Research into attentional biases and threatening, pain-related information has primarily been investigated using reaction time as the dependent variable. This study aimed to extend previous research to provide a more in depth investigation of chronic back pain and individuals’ attention to emotional stimuli by recording eye movement behavior. Individuals with chronic back pain (n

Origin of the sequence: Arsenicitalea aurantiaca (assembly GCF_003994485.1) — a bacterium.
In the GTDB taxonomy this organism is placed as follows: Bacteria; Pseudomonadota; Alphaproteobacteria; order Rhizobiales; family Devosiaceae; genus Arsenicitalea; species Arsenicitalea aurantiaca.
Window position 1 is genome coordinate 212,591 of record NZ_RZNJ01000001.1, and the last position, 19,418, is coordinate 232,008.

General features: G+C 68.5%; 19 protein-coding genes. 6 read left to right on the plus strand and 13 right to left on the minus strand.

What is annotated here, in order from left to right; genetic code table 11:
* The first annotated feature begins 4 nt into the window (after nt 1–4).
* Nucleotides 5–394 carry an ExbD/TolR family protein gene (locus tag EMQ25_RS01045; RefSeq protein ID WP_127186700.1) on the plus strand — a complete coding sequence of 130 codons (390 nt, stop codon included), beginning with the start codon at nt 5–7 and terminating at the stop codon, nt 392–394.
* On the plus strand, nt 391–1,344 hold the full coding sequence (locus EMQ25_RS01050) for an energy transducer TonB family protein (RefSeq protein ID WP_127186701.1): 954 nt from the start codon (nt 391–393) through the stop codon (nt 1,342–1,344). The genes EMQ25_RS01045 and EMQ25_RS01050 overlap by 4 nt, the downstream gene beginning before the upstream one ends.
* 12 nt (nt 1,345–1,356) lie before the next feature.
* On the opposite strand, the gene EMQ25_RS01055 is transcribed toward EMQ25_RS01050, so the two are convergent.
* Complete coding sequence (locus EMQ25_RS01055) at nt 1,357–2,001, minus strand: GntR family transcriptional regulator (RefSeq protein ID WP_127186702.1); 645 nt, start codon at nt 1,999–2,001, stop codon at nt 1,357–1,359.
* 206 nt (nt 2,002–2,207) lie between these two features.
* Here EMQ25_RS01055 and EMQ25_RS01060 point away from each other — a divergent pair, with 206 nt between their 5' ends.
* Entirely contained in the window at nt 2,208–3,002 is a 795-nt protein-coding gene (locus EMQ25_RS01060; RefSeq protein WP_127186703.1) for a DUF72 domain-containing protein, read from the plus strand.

= 18) were recruited from a back rehabilitation program and age and sex matched against 17 non-symptomatic controls. Participants’ eye movements were recorded whilst they completed a dot probe task, which included back pain specific threatening images and neutral images. There were no significant differences between chronic pain and control participants in attentional biases recorded using reaction time from the dot probe task. Chronic pain participants, however, demonstrated a significantly higher percentage of fixations, larger pupil diameter, a longer average fixation duration and faster first fixation to threatening compared to neutral images. They also had a significantly longer average fixation duration and larger pupil diameter to threatening images compared to control participants. The findings of this study suggest eye gaze metrics may provide a more sensitive measure of attentional biases in chronic pain populations. These findings may have important therapeutic implications for the patient and therapist.
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